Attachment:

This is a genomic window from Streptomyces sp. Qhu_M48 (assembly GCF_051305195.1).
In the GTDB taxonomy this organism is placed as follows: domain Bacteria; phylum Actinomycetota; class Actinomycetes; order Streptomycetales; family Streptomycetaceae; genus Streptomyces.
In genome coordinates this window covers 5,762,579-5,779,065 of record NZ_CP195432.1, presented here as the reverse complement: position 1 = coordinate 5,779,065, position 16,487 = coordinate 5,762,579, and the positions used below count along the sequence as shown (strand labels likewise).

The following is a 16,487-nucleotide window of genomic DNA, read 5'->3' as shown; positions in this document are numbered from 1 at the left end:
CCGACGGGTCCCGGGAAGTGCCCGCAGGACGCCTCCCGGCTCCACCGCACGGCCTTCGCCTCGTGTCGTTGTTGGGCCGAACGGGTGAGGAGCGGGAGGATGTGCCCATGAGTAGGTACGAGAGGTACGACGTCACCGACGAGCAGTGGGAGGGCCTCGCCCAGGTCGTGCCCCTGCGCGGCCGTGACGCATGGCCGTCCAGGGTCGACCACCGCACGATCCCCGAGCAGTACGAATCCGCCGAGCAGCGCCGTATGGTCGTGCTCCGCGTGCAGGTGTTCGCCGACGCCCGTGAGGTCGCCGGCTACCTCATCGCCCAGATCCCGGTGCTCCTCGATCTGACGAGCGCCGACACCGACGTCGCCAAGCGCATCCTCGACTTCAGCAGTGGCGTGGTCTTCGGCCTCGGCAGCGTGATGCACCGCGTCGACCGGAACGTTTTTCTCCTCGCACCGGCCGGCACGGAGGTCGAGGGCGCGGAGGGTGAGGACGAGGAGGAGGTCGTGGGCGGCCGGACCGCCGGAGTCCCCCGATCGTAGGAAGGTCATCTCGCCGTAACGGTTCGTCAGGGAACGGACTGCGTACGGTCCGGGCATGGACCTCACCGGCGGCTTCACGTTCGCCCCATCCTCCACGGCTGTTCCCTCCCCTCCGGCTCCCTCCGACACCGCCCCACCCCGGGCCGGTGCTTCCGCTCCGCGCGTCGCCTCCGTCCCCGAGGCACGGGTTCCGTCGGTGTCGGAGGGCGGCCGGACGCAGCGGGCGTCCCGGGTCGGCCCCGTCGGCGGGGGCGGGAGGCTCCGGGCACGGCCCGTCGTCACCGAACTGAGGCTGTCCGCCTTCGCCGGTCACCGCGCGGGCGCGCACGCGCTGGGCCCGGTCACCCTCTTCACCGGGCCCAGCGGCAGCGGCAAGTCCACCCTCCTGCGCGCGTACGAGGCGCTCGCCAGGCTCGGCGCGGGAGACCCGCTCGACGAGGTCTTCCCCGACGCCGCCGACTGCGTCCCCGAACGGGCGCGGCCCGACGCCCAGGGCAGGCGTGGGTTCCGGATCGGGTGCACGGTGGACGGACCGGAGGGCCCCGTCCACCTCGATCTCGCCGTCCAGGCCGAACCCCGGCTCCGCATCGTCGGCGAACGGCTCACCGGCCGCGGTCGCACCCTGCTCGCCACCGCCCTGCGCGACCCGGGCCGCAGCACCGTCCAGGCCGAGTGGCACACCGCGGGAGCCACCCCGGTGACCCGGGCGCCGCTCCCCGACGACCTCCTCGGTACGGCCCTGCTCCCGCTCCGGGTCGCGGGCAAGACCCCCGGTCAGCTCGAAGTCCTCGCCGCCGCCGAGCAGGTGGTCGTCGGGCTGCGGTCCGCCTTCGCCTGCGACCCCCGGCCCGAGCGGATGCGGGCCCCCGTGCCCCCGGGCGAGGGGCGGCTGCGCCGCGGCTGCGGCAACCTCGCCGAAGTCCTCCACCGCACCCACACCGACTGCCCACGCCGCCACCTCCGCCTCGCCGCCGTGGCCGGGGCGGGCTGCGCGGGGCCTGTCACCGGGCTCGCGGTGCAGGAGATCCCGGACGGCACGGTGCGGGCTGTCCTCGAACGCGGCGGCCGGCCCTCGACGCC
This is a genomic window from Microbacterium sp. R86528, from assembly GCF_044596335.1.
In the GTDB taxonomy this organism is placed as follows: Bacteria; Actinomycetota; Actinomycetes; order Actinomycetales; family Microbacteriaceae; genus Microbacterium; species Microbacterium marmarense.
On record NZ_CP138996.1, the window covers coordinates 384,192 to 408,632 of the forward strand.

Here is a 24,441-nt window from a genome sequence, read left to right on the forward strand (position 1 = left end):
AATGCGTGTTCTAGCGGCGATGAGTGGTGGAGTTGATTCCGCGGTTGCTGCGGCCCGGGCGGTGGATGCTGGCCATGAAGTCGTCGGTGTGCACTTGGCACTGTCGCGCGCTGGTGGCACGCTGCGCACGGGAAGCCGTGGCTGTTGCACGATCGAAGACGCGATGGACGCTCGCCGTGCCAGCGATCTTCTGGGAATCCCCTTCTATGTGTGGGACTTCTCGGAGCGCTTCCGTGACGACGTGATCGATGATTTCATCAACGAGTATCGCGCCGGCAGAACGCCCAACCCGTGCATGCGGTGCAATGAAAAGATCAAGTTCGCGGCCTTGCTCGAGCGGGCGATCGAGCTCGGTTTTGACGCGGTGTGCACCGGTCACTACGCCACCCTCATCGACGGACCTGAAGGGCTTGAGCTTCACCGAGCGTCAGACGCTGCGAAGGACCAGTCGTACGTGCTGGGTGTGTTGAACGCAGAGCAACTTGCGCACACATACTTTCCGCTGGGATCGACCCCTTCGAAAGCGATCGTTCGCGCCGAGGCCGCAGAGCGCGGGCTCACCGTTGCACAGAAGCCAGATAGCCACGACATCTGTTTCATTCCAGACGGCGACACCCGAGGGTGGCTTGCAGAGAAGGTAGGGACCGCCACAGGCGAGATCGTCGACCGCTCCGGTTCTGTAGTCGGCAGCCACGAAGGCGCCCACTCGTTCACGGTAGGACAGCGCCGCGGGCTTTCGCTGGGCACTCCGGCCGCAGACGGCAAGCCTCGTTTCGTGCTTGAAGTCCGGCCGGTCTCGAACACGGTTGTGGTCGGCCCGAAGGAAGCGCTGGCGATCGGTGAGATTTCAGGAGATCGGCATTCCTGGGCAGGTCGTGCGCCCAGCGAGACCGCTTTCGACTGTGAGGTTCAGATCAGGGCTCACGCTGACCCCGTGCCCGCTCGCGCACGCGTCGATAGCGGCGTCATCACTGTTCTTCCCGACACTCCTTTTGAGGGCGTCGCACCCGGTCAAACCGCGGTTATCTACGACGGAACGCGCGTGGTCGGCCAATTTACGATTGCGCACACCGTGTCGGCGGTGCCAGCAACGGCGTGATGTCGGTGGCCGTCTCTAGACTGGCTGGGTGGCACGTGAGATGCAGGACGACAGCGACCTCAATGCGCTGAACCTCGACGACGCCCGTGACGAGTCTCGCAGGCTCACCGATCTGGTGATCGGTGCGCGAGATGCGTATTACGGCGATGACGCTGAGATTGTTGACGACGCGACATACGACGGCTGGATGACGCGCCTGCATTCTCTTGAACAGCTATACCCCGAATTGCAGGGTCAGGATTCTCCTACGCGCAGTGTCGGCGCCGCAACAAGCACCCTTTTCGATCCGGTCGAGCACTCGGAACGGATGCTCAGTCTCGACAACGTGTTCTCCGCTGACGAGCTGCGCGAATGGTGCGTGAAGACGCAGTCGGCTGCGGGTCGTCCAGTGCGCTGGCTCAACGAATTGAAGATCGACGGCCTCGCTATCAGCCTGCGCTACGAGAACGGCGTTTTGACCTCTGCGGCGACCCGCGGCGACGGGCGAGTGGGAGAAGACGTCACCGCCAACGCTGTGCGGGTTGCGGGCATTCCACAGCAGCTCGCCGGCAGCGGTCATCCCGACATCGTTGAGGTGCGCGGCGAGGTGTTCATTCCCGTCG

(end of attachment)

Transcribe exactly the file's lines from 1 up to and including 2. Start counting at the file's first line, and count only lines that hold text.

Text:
This is a genomic window from Streptomyces sp. Qhu_M48 (assembly GCF_051305195.1).
In the GTDB taxonomy this organism is placed as follows: domain Bacteria; phylum Actinomycetota; class Actinomycetes; order Streptomycetales; family Streptomycetaceae; genus Streptomyces.